And once there, I can advance my slideshow as normal slide to the next slide. Oh, that’s great. No, no, wait, wait, wait. We’re now stranded in the middle of our presentation, we need an escape route to return to the table of contents. Let me hit the Escape key on my keyboard. And then work on the Slides again. Here on this page, I’m going to add a hyperlink symbol to return back the Table of Contents. I’m going to go to insert and choose symbol. But you could drop in any object for this to work. I searched for “table of contents,” but nothing looks good. If I search for “book” I do find something like a table of contents from a book. Let me drop that in and relocate it to the bottom of the slide. At the moment, it’s just a plain object. To make it interactive, we’ve add a hyperlink back to our main table of contents slide. So with the objects selected, we go to insert and link and insert li it’s important that we select Place in document to see our slide pages here, I’m going to click Slide number three with the title of Table of Contents. And okay, now back to the slideshow to test it out. Title Page, summary page, back to our table of contents. Watch the slide zoom in when I click “Specialized.” And now we’re continue back through the Slides, Microsoft Project, Visio, Access database. And One Note, there is our special hyperlink object from inside our presentation, we can now move our mouse pointer on top and it switches to a finger indicating a clickable link. Click and back to our table of contents slide. Good job team. But But wait a minute, we think about this. We solved this only for a single slide. While we could go back and copy the icon with the hyperlink and paste it, we’d have to paste it on every single slide of this long presentation. There’s got to be a faster way. And there is it’s called Slide Master. Here at Power Up Training, we do have an in depth tutorial on this advanced tool. But basically, it’s a technique to make a single change once on the underlying framework and have it flow through all the Slides. Let’s do it. Go to View on the Ribbon Menu and Slide Master hold the underlying layout appear layout such as to contents or title and contents. At the very top of the list is the parent slide, which all the other layouts are based on, change it here and it’s going to ripple through everything. As we did for the OneNote slide, we’re going to insert an icon and then hyperlink it to the table of contents slide. I am going to zip through this because we’ve already gone through it earlier in this presentation. Take a look at how once placed in the parent master slide. It automatically shows up on all the children’s lies below. There we go. We’re finished. I need to show you how to get out of Slide Master View. Find the Slide Master Ribbon Menu. There at the end, there be Close Master View. Let’s go ahead and launch the slideshow. Title Slide, summary slide, and table of contents. This time, let’s jump to OWNERSHIP. And sure enough, our Table of Contents hyperlink is waiting to be clicked on the bottom of the existing slide. Still, there may be some issues. Let’s go back to OWNERSHIP again. And advance this show. Under licensing type. We see that the hyperlink icon is partially hidden. That’s because it is underneath the image layer. Still it is clickable. But what if it is completely covered up? If we go to the communication tool section of our presentation, we see some Slides have the icon based on the slide content and others have it missing completely. One solution is just to remember where the hyperlink icon is, and move your mouse to that spot. The finger link cursor will pop up and you can still jump to the table of contents, even though the icon is not visible.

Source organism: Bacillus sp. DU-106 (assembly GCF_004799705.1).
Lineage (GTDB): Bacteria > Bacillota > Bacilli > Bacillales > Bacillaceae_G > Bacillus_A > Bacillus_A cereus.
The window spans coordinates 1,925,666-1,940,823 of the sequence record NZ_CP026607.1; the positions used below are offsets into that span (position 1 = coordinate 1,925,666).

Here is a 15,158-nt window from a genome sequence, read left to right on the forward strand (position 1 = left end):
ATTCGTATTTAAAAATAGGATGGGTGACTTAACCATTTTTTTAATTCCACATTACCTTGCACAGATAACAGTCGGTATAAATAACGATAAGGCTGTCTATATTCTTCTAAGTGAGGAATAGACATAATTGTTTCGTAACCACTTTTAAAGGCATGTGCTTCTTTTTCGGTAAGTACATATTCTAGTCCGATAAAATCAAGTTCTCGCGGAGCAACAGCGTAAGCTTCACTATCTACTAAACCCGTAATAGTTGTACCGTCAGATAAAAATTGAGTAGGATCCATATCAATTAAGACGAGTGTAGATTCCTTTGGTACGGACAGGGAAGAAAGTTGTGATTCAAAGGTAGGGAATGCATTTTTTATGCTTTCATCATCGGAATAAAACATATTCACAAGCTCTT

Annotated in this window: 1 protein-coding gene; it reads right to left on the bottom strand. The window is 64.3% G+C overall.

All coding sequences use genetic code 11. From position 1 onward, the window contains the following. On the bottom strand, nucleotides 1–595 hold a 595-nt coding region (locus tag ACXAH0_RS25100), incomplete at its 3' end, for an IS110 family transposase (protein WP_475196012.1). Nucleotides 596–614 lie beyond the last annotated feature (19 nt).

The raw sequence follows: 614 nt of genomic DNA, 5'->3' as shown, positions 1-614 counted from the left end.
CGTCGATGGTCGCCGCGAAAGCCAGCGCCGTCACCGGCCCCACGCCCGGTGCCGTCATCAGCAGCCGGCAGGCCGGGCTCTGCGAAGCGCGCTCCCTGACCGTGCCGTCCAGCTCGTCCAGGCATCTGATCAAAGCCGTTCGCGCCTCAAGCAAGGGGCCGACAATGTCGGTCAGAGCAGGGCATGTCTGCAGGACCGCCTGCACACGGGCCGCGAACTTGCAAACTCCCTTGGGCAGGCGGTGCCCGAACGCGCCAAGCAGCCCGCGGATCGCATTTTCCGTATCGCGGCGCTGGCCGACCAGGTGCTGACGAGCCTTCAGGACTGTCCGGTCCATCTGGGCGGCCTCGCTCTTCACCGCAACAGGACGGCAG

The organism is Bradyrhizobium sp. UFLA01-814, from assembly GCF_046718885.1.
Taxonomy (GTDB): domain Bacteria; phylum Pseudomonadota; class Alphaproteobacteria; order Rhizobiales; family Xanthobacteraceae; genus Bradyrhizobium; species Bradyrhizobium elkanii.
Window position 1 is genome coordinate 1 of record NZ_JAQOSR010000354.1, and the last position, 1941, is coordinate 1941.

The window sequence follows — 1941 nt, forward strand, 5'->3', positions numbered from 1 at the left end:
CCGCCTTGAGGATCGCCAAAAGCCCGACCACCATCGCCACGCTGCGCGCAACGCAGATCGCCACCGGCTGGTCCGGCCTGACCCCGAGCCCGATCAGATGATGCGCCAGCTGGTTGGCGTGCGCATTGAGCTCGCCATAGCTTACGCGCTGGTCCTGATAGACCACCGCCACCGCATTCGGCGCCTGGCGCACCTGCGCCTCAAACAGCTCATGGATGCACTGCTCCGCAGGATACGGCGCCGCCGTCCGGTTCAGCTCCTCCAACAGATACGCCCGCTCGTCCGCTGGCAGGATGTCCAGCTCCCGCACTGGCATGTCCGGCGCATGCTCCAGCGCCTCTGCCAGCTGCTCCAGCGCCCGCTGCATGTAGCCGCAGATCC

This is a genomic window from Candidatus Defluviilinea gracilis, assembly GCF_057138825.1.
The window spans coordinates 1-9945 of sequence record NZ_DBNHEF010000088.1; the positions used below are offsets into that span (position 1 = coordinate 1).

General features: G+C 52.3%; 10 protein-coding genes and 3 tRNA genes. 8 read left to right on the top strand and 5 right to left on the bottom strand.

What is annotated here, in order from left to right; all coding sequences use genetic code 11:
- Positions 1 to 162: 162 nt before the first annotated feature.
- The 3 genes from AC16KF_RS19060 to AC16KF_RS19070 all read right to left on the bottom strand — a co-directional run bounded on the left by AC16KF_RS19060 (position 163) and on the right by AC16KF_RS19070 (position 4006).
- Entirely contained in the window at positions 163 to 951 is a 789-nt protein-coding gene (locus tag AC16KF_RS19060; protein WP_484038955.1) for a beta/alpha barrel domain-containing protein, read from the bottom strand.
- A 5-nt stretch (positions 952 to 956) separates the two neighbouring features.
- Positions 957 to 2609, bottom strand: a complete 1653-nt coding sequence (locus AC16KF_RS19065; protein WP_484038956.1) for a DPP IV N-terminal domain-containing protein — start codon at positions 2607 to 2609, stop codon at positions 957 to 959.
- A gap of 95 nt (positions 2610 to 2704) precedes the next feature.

But if we’re building the slideshow for someone else, or we just want to be safe, here’s one of my many techniques. Let’s make the background of the slide transparent or see through on the offending slide. Go to the Design Ribbon Menu and look for Format Background. On the right side menu, find Transparency and slowly move the slider to the right. And you’ll see through the background to uncover the icon. On this slide, you might also want to consider doing the same Transparency concept with the communication tool blue box. If your presentation has a similar background, for all of the Slides, you could consider clicking Apply to All for the Transparency technique to ripple through all the pages. But But as always, make sure you have a copy of the presentation that you could fall back upon and use should you get some unexpected results. Finally, one last trick, and a gotcha mistake. Should your individual Table of Contents Slides not be obvious about the section topic, you could add text underneath the clickable mini Slides. Watch as I add two separate text boxes, and put in some text about those sets of Slides. And now watch how I positioned the first box right inside and on top of the mini slide. But for the second text box, I’m going to put it down and away from this slide. And while the first example looks tighter, it does cause issues as when I click the object in the slideshow, that text follows along at the bottom, and it looks messy. However, if I use this specialized link with the text is farther and out of the way, it looks cleaner when we jump to that section. So do be careful where you place those text labels. This is just one of many cool tricks in PowerPoint. And I have more to share. Should you want to learn more about the Slide Master tool. Look for this video tutorial. Or if you need to know more about the Zoom tool because there’s more customizations you can do to your table of contents. Look for this one to remember to subscribe and share and give me a thumbs up. Until next time, go power up